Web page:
So you’re going to Sónar Reykjavík, that’s great! The festival takes place in Harpa Concert Hall the 18th-20th of February. Roughly 70 Dj’s, artists and bands, Icelandic as well as international, will perform on 5 different stages on 3 days. Sounds amazing. There’s only one problem; the showcases normally start around 8 pm and go on until late. What are you going to do during the day? You might want to explore more of the country than just the insides of the concert hall. Here are some of our suggestions on what to do in Iceland during Sónar.
If you’re looking for a nice afternoon of relaxation, look no further than the Blue Lagoon. Not only will the waters wash away all evidence of last night’s partying, your skin is also going to feel baby smooth. If you don’t have the time, you can also soak in a hot tub of one of Reykjavík’s many thermal pools. If you want to do just as the locals do, stop for some ice cream after you get out of the pool, no matter what the weather is like. Trust us, it might be the best decision of the trip.
Icelanders are very keen on brunch (breakfastlunch). Bryggjan Brugghús, Coocoo’s Nest (try the poached egg!), Bergsson Mathús and Snaps all have amazing brunch menus. Another option is to go to a café and soak in the Reykjavík atmosphere. Reykjavík Roasters, Mokka Kaffi, Kaffifélagið and Stofan have wonderfully good coffee. If it’s a really rough morning, just go for a hangover burger at the Hamburger Joint or Prikið.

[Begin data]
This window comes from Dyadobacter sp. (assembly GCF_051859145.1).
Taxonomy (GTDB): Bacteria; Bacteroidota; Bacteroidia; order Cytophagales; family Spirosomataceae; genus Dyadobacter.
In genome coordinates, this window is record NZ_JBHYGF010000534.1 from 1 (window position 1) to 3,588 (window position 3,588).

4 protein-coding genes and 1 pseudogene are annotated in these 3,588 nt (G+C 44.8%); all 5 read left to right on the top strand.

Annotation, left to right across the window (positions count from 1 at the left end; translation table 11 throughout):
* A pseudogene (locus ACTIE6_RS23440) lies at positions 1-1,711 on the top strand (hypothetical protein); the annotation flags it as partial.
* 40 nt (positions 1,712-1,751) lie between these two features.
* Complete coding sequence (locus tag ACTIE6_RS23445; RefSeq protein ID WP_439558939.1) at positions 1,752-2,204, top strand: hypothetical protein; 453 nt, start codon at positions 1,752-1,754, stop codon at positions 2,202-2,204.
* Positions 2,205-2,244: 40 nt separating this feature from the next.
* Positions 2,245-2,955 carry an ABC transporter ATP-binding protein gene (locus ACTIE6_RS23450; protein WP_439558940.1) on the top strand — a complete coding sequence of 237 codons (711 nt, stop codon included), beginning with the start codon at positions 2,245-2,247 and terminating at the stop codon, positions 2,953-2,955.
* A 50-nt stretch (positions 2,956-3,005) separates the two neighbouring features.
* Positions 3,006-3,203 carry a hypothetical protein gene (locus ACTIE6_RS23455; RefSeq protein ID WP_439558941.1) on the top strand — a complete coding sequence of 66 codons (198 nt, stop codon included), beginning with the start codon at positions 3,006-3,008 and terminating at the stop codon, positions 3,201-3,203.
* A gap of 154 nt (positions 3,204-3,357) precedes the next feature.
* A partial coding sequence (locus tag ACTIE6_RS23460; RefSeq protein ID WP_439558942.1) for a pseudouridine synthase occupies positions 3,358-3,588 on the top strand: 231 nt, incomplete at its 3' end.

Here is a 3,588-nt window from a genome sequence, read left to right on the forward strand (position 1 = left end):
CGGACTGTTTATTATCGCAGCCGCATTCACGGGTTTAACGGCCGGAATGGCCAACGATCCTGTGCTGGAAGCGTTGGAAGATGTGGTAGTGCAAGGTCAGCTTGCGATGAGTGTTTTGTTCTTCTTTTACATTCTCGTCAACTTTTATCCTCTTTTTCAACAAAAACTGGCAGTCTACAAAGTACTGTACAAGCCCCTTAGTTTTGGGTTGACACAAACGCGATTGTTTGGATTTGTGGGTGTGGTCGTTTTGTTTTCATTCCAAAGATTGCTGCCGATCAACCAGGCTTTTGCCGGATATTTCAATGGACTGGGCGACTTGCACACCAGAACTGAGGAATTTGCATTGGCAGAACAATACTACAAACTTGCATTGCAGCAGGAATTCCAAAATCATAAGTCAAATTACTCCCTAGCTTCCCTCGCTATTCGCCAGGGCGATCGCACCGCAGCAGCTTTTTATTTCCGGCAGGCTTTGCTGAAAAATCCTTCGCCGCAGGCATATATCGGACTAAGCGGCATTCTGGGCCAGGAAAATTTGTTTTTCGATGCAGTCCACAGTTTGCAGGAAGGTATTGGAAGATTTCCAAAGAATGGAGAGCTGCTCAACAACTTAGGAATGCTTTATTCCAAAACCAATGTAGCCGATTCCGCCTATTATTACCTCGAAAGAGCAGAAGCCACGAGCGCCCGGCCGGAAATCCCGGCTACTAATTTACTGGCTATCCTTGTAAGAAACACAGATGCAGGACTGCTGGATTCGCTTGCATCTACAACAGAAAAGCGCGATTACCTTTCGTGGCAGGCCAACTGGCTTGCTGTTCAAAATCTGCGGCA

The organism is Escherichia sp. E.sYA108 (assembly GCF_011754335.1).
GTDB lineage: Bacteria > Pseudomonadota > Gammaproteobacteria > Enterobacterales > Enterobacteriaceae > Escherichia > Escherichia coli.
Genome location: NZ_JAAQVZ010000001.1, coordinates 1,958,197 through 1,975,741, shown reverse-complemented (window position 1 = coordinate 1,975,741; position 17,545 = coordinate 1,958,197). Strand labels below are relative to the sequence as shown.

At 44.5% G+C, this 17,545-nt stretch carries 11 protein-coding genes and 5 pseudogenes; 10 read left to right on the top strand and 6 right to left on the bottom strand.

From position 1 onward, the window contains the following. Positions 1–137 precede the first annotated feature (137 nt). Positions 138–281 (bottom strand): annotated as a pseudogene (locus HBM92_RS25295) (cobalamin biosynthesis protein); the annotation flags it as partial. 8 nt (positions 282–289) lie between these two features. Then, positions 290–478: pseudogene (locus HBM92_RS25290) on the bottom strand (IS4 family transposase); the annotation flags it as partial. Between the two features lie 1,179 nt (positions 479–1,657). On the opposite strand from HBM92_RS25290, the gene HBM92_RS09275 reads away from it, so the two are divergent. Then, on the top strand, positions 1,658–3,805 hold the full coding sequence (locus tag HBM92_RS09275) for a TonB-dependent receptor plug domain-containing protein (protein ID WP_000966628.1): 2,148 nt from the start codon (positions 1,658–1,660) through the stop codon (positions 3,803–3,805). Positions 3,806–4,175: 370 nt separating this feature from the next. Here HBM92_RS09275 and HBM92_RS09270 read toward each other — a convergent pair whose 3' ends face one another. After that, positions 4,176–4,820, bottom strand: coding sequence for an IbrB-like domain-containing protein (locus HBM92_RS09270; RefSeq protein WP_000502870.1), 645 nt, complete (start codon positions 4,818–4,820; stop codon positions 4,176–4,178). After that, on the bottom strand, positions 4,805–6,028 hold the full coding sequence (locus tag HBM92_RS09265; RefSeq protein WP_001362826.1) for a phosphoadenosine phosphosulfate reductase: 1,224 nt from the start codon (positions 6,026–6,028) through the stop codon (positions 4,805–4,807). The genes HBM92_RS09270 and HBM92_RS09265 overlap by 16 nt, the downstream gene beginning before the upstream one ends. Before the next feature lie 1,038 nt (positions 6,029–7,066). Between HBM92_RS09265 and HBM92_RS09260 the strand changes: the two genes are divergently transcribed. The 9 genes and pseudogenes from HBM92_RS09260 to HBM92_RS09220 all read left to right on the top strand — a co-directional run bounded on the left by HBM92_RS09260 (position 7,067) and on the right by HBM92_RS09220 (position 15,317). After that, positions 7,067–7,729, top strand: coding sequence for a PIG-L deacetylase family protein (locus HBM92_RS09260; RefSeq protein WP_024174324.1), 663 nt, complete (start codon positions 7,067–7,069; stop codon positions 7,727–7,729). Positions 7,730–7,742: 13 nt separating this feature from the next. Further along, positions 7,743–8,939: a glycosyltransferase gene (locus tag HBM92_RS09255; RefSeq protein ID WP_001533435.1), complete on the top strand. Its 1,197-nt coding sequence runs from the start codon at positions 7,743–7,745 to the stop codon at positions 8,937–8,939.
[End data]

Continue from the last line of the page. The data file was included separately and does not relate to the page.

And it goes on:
Go to some of Reykjavík’s many museums. The Volcano House, for example, shows a documentary on volcanic eruptions in Iceland every hour and has an exhibition of semi-precious stones, minerals, ash and pumice. You’ll know everything there is about the Eyjafjallajökull eruption that stopped all the air traffic in Europe some years ago. If you’re lucky you might even learn the correct pronunciation of Eyjafjallajökull.
Take a walk downtown and check out Icelandic design on the main shopping streets, Laugavegur and Skólavörðustígur. Visit Hallgrímskirkja church (you can go up the tower for a great view), stroll along the pond (Tjörnin)and talk to the ducks and swans. If you’d prefer a guided tour, there are bus tours available and a free walking tour as well.
Most of the tours depart early in the morning, which is usually not ideal for festival-goers. But don’t despair; there are some tours that start later in the day. You could go whale watching, explore a lava tube cave, and even go to the Golden Circle. If you like a little bit of beer with your Sónar plans, a brewery tour might be perfect for you, especially if they also promise to explain to you the strange drinking habits of the Icelanders. These tours all last just a few hours and should get you back in time for when the shows start again.
If You Have an Extra Day
If you’re coming to Iceland for Sónar, we recommend taking an extra day or two to discover all the wonders Iceland has to offer. There’s waterfalls to be seen, geysers, glaciers, mountains and so much more. You could go snowmobiling on a glacier, snorkelling in a fissure between tectonic plates or see the Northern Lights by bus, boat or 4×4 Jeep. The possibilities are endless!